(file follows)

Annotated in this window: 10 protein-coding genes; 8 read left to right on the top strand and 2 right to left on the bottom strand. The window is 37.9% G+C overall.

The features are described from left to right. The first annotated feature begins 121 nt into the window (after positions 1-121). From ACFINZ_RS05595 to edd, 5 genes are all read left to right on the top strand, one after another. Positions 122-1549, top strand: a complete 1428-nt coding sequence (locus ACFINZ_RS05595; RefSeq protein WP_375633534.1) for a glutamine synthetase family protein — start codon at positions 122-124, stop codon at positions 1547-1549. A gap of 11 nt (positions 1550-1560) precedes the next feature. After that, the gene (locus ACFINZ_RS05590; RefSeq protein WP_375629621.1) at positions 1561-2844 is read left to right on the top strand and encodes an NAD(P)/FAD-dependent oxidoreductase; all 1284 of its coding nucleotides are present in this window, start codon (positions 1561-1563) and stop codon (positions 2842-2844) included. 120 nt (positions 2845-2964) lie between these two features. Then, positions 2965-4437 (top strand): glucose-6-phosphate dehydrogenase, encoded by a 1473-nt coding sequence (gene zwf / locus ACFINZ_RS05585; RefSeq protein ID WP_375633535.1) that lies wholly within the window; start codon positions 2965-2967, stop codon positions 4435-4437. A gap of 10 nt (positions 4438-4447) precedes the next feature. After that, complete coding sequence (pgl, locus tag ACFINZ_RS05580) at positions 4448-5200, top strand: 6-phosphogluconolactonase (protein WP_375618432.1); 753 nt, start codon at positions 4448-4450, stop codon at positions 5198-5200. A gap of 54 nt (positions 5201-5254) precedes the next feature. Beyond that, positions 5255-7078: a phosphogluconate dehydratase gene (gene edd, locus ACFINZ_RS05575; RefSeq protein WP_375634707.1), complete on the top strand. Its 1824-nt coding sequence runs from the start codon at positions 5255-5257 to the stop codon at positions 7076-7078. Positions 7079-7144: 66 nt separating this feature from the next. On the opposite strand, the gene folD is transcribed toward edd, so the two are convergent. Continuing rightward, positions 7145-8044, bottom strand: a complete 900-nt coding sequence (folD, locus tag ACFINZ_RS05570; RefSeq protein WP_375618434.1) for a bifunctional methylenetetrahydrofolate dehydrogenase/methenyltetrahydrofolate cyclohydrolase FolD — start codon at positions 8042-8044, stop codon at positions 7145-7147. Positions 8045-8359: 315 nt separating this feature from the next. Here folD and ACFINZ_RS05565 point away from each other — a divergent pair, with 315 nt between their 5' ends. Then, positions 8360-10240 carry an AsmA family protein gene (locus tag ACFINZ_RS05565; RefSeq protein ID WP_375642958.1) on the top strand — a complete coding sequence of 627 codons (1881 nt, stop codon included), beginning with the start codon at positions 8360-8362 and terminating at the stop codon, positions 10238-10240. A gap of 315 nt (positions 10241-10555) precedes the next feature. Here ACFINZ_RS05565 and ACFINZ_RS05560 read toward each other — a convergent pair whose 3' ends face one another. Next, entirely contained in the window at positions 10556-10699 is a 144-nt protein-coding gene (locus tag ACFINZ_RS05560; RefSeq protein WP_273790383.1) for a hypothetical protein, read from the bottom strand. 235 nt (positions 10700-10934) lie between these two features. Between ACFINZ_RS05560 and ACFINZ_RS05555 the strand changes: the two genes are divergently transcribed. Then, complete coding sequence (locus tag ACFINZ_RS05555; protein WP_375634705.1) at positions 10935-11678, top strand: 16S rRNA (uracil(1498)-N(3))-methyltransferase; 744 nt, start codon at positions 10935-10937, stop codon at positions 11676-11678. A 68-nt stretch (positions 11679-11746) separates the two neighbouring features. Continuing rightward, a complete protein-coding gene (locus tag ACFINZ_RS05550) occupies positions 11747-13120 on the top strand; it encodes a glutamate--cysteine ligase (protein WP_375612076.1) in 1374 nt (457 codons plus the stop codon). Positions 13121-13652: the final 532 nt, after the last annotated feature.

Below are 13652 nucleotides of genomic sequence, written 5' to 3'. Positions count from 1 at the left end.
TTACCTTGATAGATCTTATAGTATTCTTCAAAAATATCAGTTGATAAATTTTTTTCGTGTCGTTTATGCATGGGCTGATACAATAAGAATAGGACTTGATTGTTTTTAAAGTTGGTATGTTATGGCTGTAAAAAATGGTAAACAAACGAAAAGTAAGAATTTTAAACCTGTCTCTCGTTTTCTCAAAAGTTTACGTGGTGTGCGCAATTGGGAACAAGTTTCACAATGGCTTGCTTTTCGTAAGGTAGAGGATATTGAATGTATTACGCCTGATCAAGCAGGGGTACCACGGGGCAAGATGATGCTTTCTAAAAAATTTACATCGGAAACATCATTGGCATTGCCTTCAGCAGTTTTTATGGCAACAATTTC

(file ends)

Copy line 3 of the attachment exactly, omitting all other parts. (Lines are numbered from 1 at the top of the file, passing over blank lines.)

Below are 13652 nucleotides of genomic sequence, written 5' to 3'. Positions count from 1 at the left end.